On Europe's foreign agenda: how to handle Israel

The future of Israeli-European relations will be on the agenda when European Union foreign ministers meet today to broach the subject of Israel. 

(AP Photo/Kathy Willens)
Members of the Palestinian delegation and Palestinian President Mahmoud Abbas, center, applaud after a vote to upgrade the Palestinian Authority's status to non-member observer state passed in the United Nations in New York, last month. Fourteen EU governments supported the Palestinian bid and 12 abstained.

Compared with Americans, Europeans express more sympathies with Palestinians in their dispute with Israel. But their elected officials do not necessarily share that majority view, at least diplomatically, something that could be on display today when EU foreign ministers meet in Brussels

While also not as unequivocal in their support toward Israel as their American counterparts, European decision-makers, from British prime ministers to French Socialists, have clearly aligned with Israel’s goals, and when they've disagreed, they've done so only reluctantly.

So European support for the Palestinian bid to become a “nonmember observer state” at the UN last month and, days later, vociferous condemnation of Israel for announcing the authorization for new settlements were a double blow to a country that usually expects a European embrace.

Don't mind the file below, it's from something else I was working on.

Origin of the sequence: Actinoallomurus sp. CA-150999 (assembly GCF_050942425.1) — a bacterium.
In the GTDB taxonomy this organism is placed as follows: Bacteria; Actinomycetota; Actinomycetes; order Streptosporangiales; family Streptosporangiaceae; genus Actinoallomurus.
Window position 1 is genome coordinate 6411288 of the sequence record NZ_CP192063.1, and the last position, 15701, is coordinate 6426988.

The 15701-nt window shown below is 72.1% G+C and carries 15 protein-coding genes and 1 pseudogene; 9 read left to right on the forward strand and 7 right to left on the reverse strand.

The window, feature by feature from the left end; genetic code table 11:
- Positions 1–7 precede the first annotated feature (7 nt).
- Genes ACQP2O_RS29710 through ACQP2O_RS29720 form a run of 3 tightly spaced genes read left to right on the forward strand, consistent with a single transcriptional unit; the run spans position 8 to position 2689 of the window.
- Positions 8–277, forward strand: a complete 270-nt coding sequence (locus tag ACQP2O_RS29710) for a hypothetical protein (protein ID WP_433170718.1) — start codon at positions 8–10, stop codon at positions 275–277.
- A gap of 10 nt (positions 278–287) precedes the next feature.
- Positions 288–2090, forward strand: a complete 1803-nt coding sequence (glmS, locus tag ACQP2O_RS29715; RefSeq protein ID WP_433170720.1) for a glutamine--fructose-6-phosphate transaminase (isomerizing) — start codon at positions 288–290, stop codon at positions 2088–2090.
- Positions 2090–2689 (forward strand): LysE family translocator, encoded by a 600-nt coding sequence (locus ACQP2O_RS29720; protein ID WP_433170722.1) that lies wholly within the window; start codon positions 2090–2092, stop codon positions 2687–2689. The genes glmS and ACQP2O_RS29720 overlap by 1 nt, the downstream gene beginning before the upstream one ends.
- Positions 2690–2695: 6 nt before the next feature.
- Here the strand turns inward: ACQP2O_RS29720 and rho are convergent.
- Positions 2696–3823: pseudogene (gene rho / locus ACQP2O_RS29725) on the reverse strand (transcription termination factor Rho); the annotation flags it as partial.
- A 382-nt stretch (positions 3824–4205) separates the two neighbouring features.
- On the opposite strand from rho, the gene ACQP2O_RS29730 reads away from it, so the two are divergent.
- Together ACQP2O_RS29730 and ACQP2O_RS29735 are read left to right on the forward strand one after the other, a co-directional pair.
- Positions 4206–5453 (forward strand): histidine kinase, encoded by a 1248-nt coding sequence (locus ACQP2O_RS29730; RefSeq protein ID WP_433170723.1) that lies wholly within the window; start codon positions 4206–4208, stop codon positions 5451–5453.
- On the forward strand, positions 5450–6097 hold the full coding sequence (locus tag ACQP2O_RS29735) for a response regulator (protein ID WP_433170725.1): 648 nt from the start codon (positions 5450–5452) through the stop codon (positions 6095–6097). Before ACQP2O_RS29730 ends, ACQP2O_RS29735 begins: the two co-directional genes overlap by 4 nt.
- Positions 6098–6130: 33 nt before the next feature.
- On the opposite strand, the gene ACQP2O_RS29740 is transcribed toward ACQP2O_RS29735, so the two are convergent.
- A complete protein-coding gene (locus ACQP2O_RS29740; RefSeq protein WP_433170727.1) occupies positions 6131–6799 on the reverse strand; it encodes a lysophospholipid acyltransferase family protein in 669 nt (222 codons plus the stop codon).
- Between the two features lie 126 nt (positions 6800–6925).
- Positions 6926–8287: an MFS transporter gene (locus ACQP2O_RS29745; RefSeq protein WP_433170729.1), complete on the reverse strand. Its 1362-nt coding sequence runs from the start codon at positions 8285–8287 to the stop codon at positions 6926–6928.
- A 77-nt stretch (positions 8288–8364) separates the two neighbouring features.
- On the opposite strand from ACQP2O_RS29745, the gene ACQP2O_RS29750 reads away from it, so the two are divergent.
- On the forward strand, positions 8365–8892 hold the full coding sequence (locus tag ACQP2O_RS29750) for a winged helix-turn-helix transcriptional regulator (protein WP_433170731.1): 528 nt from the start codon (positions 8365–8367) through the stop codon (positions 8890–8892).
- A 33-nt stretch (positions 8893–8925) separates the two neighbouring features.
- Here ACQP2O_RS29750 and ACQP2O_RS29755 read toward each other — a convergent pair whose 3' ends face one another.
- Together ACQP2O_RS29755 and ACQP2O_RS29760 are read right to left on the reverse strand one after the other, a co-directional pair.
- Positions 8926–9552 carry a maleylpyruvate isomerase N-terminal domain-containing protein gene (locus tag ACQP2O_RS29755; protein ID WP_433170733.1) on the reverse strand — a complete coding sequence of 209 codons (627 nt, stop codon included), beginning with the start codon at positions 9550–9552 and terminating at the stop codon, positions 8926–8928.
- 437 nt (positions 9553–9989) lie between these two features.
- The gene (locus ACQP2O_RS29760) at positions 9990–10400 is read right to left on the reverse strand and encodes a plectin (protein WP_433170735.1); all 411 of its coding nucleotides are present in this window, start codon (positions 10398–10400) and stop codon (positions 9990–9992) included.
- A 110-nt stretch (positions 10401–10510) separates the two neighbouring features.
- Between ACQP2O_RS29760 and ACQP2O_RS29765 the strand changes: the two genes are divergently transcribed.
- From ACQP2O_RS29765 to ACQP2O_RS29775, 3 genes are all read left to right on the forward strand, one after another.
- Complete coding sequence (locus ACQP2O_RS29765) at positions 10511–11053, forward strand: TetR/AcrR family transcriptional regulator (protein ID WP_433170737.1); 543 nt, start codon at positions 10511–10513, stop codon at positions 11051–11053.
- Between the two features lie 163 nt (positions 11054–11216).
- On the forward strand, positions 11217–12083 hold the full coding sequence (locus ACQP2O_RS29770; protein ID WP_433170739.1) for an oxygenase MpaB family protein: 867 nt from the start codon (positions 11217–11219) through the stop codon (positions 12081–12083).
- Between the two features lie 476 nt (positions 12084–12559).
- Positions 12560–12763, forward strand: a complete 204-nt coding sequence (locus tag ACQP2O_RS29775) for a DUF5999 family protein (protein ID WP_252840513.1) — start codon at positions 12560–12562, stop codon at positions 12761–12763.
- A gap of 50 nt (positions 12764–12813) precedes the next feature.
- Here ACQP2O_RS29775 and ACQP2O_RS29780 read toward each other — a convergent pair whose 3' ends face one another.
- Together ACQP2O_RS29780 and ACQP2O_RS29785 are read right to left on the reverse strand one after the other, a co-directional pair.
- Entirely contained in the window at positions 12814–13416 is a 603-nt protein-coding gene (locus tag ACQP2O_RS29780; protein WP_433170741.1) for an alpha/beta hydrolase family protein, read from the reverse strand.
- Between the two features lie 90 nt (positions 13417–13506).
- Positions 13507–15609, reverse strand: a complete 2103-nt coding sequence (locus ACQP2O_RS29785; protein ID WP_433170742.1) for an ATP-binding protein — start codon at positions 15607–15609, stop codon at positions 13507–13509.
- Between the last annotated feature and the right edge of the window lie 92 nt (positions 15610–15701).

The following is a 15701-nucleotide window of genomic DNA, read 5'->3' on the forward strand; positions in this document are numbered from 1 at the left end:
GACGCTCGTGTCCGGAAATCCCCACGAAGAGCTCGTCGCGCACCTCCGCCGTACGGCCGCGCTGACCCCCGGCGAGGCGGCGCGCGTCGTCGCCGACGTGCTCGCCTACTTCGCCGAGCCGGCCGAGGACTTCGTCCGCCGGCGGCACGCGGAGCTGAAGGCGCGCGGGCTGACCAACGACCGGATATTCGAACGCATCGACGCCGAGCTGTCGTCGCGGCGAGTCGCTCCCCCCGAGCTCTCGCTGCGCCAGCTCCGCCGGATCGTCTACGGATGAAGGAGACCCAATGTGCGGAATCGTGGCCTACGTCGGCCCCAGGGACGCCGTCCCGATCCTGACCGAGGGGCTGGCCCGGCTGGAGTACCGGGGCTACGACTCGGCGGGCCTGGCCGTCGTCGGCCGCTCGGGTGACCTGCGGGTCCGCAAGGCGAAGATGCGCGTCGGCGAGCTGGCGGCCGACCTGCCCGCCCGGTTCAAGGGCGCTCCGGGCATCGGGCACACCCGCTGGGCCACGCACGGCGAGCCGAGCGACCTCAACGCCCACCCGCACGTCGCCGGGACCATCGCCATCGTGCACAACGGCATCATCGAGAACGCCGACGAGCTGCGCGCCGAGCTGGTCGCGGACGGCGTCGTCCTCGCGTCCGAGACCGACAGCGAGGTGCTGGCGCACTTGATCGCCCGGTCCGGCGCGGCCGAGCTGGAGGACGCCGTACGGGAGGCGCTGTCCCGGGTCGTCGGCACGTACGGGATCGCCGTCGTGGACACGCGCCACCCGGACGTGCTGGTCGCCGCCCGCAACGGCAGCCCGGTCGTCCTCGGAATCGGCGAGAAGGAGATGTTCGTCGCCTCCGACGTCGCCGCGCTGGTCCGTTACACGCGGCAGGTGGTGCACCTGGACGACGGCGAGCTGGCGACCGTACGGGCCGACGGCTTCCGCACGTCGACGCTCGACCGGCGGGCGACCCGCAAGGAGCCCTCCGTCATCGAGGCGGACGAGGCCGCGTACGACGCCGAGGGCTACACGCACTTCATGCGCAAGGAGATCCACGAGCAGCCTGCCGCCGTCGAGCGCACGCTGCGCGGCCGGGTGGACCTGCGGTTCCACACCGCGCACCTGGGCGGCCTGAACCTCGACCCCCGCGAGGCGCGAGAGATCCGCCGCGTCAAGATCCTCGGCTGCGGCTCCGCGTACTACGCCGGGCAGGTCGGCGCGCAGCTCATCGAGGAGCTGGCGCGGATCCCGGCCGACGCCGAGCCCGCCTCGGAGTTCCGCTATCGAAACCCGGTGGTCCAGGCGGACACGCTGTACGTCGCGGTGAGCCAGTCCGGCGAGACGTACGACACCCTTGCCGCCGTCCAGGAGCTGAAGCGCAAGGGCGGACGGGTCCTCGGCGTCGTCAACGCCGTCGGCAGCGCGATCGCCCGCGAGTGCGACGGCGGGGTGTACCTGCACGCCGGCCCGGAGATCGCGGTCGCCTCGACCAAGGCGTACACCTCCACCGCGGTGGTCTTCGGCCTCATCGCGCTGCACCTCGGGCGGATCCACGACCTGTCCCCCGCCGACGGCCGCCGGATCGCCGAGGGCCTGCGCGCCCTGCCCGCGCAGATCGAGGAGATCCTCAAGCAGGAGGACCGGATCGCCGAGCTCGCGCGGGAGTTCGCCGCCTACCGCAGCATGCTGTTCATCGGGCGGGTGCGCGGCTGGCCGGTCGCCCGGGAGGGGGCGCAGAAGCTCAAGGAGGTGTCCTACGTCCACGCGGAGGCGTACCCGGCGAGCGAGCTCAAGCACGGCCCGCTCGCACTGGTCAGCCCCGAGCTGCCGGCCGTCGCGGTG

This is not the beginning of some downward spiral for Israeli-European relations, neither for bilateral trade nor diplomatic ties. But the recent rebukes have several significant origins, from mounting frustration with Israel’s settlement building to US inability to inch towards a resolution, especially as violence flares. Europe has long sat on the sidelines of the conflict, but positions like banning products from the settlements of Israel, whose No. 1 trade partner is Europe, are evolving and could help redefine Europe’s role in the conflict.

“Europeans have, so far, not developed a narrative or tools for managing their Israeli relations,” says Daniel Levy, the director of the Middle East and North Africa Program at the European Council on Foreign Relations in London. “But I think Europe can have a very significant, bordering on game-changing, role, in reframing cost-benefit calculations for Israelis.”

Surprise abstentions

When the vote in the UN came up at the end of November to upgrade the Palestine Liberation Organization’s status to a nonmember state, one of the biggest surprises came not from the outcome itself, which was successful for Palestinians, but from whom Israel did not find at its side. “Yes” votes included France, Italy, and Spain, while some of Israel’s strongest allies including Great Britain and even Germany abstained.